“In saying this, I seem to call for a form of culture in which fiction would not be limited by the figure of the author. It would be pure romanticism, however, to imagine a culture in which the fictive would operate in an absolutely free state, in which fiction would be put at the disposal of everyone and would develop without passing through something like a necessary or constraining figure. Although, since the eighteenth century, the author has played the role of the regulator of the fictive; a role quite characteristic of our era of industrial and bourgeois society, of individualism and private property, still, given the historical modifications that are taking place, it does not seem necessary that the author function remain constant in form, complexity, and even in existence. I think that, as our society changes, at the very moment when it is in the process of changing, the author function will disappear, and in such a manner that fiction and its polysemous texts will once again function according to another mode, but still with a system of constraint – one that will no longer be the author but will have to be determined or, perhaps, experienced [expérimenter].”
Jeder Fehler ist potenziell eine kreative Veruntreuung, die, gerade durch ihre Falschheit, den mehrfach übersetzten Text weiterschreibt und in unerwartete Richtungen lenkt.
“Is it possible to isolate and juxtapose [languages] as individual units, like apples, for example, and unlike water?”
Stop-Schild auf Geld
Ich fing an, die Form des hauptsächlich autobiografischen, realistischen Stückeschreibens, die ich zehn Jahre lang praktiziert und systematisiert hatte, als eine Form der Selbstausbeutung, oder „selfploitation“, zu betrachten, die trotz theoretisch interessanter Aspekte letztendlich ermüdend und selbsterschöpfend war. Es gab nur eine begrenzte Anzahl an bittersüßen persönlichen Erfahrungen, durch die ich die conditio humana darstellen konnte, ehe das Verfassen solcher Stücke zum sich selbst reproduzierenden System wurde, das nur neuerlich – im Unterschied zu neuen – Dramen erzeugte, und zwar durch ein emotionales Recycling, das sich (zurecht) anfühlte wie ein Wiederkäuen.
February 15, 2012
GT Video Diary 3 min/entry
“Translational symmetry cannot be obtained at the surface level precisely because such symmetry cannot be found at the level of Tagore’s ‘associations’, Benjamin’s ‘connotations’ and Frege’s ‘colourings and shadings’, or what can be called the cultural depths of language. Postmodern approaches to the question of translation valorize this limit, whereas modernity we can recognize, thanks to postmodern interventions, effaces the limit. The effacement of the limit, through the mediation of a metalanguage, in postcolonial terms, is constitutive of translational violence.”
“The truth is quite the contrary: the author is not an indefinite source of significations that fill a work; the author does not precede the works; he is a certain functional principle by which, in our culture, one limits, excludes, and chooses; in short, by which one impedes the free circulation, the free manipulation, the free composition, decomposition, and recomposition of fiction.”
The basic idea was to feed back into the system whatever it had “coughed up” and have it translate it again, numerous times. Using copy-paste, I simply moved a section of text back into the translation box, inverted the source and target languages, and with a click of the icon had GT translate its English translation of a scene back into Finnish—and then back into English again. The result was a cyclical string of variations in which GT kept making changes to each version, debating certain phrases up until at least the fourth or fifth variation. After that the translation began to “settle down”, stabilize, with changes becoming increasingly marginal or, in some cases, non-existent.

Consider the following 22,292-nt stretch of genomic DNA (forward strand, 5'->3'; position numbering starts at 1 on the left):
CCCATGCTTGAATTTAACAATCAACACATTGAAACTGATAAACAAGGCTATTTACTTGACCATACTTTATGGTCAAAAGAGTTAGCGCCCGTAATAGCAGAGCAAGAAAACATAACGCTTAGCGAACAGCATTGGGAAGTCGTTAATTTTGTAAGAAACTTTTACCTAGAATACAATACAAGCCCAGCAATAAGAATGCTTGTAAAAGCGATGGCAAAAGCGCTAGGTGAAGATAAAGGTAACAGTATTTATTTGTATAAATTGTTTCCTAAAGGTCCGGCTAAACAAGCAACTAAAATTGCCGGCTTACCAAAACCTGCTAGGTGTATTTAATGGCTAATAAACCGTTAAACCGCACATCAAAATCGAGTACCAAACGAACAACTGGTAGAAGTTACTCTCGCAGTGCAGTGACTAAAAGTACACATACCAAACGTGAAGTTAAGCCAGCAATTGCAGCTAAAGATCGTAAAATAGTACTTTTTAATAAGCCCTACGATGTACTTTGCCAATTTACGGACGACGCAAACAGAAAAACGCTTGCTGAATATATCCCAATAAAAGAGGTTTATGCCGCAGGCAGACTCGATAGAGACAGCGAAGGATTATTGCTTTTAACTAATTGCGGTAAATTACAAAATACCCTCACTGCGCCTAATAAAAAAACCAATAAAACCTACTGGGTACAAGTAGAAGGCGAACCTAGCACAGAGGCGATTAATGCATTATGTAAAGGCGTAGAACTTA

“We fail to communicate because we are in common with one another. Community does not mean we share common ground. On the contrary, we are in community precisely because we are exposed to a forum where our differences and failure in communication can be manifest.”
Interview mit Meri Koivisto und Josep Caballero García
The relationship between human writer (speaker) and the mechanical agent (transcriber) has been shaken loose to the point where the simple subject-object or user-tool dichotomy is strained. As an outcome of a four-way input-output-input loop, the computer has in effect become the fourth writer, which the three other writers are responding to by either going along with or resisting its influence or intervention, its “input.” The process is exploiting the gap that is likely to remain in natural language processing no matter how sophisticated the statistical approaches – with complex algorithms and massive linguistic databases – are to become.
“When engaged in the task of translation, can [the translator] perform a speech act such as making a promise? Is the translator responsible for what they say while translating? Due to the translator’s unavoidably ambiguous position, the answer too is ambiguous. Yes, they can make a promise, but only on behalf of someone else. They ‘themselves’ cannot make a promise. The translator is responsible for the translation but they cannot be held responsible for the pledges expressed in it, because they are not allowed to say what they mean; they are required to say what they say without meaning it. In essence, the translator is someone who cannot say ‘I’.”